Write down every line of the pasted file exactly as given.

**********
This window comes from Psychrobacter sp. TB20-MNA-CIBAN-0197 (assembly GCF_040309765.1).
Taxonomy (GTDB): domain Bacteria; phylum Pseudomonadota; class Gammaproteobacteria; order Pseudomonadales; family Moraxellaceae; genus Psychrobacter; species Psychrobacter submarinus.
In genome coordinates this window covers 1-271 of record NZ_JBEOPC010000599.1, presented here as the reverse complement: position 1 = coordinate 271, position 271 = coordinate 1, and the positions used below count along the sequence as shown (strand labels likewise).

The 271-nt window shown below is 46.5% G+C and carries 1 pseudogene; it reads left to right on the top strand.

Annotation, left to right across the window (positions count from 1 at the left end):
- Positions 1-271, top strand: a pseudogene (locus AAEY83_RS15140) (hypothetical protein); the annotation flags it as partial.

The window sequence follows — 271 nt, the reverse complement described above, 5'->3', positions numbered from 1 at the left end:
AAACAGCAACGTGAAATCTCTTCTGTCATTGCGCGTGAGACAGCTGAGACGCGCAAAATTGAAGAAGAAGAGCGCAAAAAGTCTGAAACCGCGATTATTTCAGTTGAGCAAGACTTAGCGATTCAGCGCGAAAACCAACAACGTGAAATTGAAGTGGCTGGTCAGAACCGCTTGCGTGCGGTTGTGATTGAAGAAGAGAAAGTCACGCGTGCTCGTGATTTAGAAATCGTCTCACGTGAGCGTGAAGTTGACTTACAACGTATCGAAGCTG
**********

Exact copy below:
This window comes from Psychrobacter sp. TB20-MNA-CIBAN-0197 (assembly GCF_040309765.1).
Taxonomy (GTDB): domain Bacteria; phylum Pseudomonadota; class Gammaproteobacteria; order Pseudomonadales; family Moraxellaceae; genus Psychrobacter; species Psychrobacter submarinus.
In genome coordinates this window covers 1-271 of record NZ_JBEOPC010000599.1, presented here as the reverse complement: position 1 = coordinate 271, position 271 = coordinate 1, and the positions used below count along the sequence as shown (strand labels likewise).

The 271-nt window shown below is 46.5% G+C and carries 1 pseudogene; it reads left to right on the top strand.

Annotation, left to right across the window (positions count from 1 at the left end):
- Positions 1-271, top strand: a pseudogene (locus AAEY83_RS15140) (hypothetical protein); the annotation flags it as partial.

The window sequence follows — 271 nt, the reverse complement described above, 5'->3', positions numbered from 1 at the left end:
AAACAGCAACGTGAAATCTCTTCTGTCATTGCGCGTGAGACAGCTGAGACGCGCAAAATTGAAGAAGAAGAGCGCAAAAAGTCTGAAACCGCGATTATTTCAGTTGAGCAAGACTTAGCGATTCAGCGCGAAAACCAACAACGTGAAATTGAAGTGGCTGGTCAGAACCGCTTGCGTGCGGTTGTGATTGAAGAAGAGAAAGTCACGCGTGCTCGTGATTTAGAAATCGTCTCACGTGAGCGTGAAGTTGACTTACAACGTATCGAAGCTG